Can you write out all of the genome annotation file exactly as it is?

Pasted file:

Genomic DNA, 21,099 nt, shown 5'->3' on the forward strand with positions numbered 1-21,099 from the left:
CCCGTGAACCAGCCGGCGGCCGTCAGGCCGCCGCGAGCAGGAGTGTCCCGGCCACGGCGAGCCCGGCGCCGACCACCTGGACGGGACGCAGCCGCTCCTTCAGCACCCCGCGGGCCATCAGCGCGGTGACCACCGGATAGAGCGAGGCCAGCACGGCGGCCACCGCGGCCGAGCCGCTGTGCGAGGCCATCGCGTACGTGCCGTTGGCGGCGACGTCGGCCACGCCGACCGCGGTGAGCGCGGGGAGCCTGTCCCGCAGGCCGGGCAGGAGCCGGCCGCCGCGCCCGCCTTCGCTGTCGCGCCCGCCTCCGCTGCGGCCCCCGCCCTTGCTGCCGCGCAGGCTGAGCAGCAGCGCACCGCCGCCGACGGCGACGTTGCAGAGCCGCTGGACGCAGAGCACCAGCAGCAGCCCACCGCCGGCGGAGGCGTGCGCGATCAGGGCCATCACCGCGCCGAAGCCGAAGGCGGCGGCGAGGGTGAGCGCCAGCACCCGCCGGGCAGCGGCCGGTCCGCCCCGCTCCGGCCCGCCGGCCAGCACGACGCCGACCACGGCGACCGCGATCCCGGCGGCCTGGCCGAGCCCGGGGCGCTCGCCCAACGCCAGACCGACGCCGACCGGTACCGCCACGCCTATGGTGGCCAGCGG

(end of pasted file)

Genomic DNA, 21,099 nt, shown 5'->3' on the forward strand with positions numbered 1-21,099 from the left:
CCCGTGAACCAGCCGGCGGCCGTCAGGCCGCCGCGAGCAGGAGTGTCCCGGCCACGGCGAGCCCGGCGCCGACCACCTGGACGGGACGCAGCCGCTCCTTCAGCACCCCGCGGGCCATCAGCGCGGTGACCACCGGATAGAGCGAGGCCAGCACGGCGGCCACCGCGGCCGAGCCGCTGTGCGAGGCCATCGCGTACGTGCCGTTGGCGGCGACGTCGGCCACGCCGACCGCGGTGAGCGCGGGGAGCCTGTCCCGCAGGCCGGGCAGGAGCCGGCCGCCGCGCCCGCCTTCGCTGTCGCGCCCGCCTCCGCTGCGGCCCCCGCCCTTGCTGCCGCGCAGGCTGAGCAGCAGCGCACCGCCGCCGACGGCGACGTTGCAGAGCCGCTGGACGCAGAGCACCAGCAGCAGCCCACCGCCGGCGGAGGCGTGCGCGATCAGGGCCATCACCGCGCCGAAGCCGAAGGCGGCGGCGAGGGTGAGCGCCAGCACCCGCCGGGCAGCGGCCGGTCCGCCCCGCTCCGGCCCGCCGGCCAGCACGACGCCGACCACGGCGACCGCGATCCCGGCGGCCTGGCCGAGCCCGGGGCGCTCGCCCAACGCCAGACCGACGCCGACCGGTACCGCCACGCCTATGGTGGCCAGCGG